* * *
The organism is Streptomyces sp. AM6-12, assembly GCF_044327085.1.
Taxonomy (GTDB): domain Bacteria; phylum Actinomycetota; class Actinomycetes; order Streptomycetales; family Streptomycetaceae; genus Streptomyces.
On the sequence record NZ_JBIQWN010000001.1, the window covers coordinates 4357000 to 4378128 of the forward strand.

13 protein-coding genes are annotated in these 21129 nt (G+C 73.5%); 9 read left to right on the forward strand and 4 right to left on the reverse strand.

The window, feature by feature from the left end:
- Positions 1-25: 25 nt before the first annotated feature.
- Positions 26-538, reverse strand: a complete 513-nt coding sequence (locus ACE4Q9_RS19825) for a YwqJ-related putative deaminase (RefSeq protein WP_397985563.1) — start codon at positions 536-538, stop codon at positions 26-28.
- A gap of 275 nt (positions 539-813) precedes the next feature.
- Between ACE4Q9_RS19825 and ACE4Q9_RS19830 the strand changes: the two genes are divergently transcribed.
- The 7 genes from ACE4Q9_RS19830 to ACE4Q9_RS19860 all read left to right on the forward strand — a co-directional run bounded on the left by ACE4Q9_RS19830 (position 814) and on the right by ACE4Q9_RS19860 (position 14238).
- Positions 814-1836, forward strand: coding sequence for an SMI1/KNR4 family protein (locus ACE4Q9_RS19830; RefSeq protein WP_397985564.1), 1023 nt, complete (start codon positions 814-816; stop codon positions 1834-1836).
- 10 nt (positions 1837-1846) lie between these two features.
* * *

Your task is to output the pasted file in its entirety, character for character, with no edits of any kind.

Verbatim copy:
The organism is Streptomyces sp. AM6-12, assembly GCF_044327085.1.
Taxonomy (GTDB): domain Bacteria; phylum Actinomycetota; class Actinomycetes; order Streptomycetales; family Streptomycetaceae; genus Streptomyces.
On the sequence record NZ_JBIQWN010000001.1, the window covers coordinates 4357000 to 4378128 of the forward strand.

13 protein-coding genes are annotated in these 21129 nt (G+C 73.5%); 9 read left to right on the forward strand and 4 right to left on the reverse strand.

The window, feature by feature from the left end:
- Positions 1-25: 25 nt before the first annotated feature.
- Positions 26-538, reverse strand: a complete 513-nt coding sequence (locus ACE4Q9_RS19825) for a YwqJ-related putative deaminase (RefSeq protein WP_397985563.1) — start codon at positions 536-538, stop codon at positions 26-28.
- A gap of 275 nt (positions 539-813) precedes the next feature.
- Between ACE4Q9_RS19825 and ACE4Q9_RS19830 the strand changes: the two genes are divergently transcribed.
- The 7 genes from ACE4Q9_RS19830 to ACE4Q9_RS19860 all read left to right on the forward strand — a co-directional run bounded on the left by ACE4Q9_RS19830 (position 814) and on the right by ACE4Q9_RS19860 (position 14238).
- Positions 814-1836, forward strand: coding sequence for an SMI1/KNR4 family protein (locus ACE4Q9_RS19830; RefSeq protein WP_397985564.1), 1023 nt, complete (start codon positions 814-816; stop codon positions 1834-1836).
- 10 nt (positions 1837-1846) lie between these two features.